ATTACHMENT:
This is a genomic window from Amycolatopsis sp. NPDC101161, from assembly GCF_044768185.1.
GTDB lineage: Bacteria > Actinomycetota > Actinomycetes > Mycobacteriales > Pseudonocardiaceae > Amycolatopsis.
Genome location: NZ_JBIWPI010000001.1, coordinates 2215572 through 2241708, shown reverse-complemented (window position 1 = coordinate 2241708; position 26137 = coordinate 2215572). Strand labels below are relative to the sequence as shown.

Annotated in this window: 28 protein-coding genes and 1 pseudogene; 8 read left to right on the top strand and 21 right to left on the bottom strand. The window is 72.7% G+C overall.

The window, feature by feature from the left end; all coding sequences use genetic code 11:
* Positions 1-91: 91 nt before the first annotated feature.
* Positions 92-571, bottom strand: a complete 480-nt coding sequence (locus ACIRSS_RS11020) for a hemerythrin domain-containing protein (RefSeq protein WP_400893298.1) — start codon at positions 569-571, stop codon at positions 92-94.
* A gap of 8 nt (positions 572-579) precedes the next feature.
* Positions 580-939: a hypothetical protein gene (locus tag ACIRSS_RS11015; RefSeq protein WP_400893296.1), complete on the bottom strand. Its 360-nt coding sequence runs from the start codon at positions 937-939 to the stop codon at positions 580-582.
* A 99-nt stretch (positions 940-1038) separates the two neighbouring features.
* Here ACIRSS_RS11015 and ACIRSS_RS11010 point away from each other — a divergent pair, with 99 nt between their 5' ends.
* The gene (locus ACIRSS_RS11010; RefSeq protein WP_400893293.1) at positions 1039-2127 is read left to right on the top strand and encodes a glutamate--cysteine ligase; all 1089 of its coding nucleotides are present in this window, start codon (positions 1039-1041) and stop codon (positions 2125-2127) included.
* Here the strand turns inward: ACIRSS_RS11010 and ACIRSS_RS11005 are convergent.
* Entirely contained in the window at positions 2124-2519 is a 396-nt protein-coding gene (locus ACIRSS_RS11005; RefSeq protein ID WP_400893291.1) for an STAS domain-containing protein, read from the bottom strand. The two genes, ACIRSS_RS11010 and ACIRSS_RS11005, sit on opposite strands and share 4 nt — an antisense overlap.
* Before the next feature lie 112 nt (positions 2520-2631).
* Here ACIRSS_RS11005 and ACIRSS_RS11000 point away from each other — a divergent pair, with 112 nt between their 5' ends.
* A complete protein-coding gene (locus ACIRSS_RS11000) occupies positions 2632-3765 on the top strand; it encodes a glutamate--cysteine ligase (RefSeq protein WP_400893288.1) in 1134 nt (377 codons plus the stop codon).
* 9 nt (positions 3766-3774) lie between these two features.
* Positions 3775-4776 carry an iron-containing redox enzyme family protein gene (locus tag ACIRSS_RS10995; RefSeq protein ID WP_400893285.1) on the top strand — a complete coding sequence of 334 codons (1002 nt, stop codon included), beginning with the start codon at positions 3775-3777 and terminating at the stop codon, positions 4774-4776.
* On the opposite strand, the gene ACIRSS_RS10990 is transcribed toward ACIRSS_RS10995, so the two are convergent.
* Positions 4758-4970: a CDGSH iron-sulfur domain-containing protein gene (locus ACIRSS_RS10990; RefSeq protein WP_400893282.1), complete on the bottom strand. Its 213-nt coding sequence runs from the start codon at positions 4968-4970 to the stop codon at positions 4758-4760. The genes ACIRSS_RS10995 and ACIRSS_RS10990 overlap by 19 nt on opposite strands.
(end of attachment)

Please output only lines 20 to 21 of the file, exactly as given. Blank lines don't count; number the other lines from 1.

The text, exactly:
* On the opposite strand, the gene ACIRSS_RS10990 is transcribed toward ACIRSS_RS10995, so the two are convergent.
* Positions 4758-4970: a CDGSH iron-sulfur domain-containing protein gene (locus ACIRSS_RS10990; RefSeq protein WP_400893282.1), complete on the bottom strand. Its 213-nt coding sequence runs from the start codon at positions 4968-4970 to the stop codon at positions 4758-4760. The genes ACIRSS_RS10995 and ACIRSS_RS10990 overlap by 19 nt on opposite strands.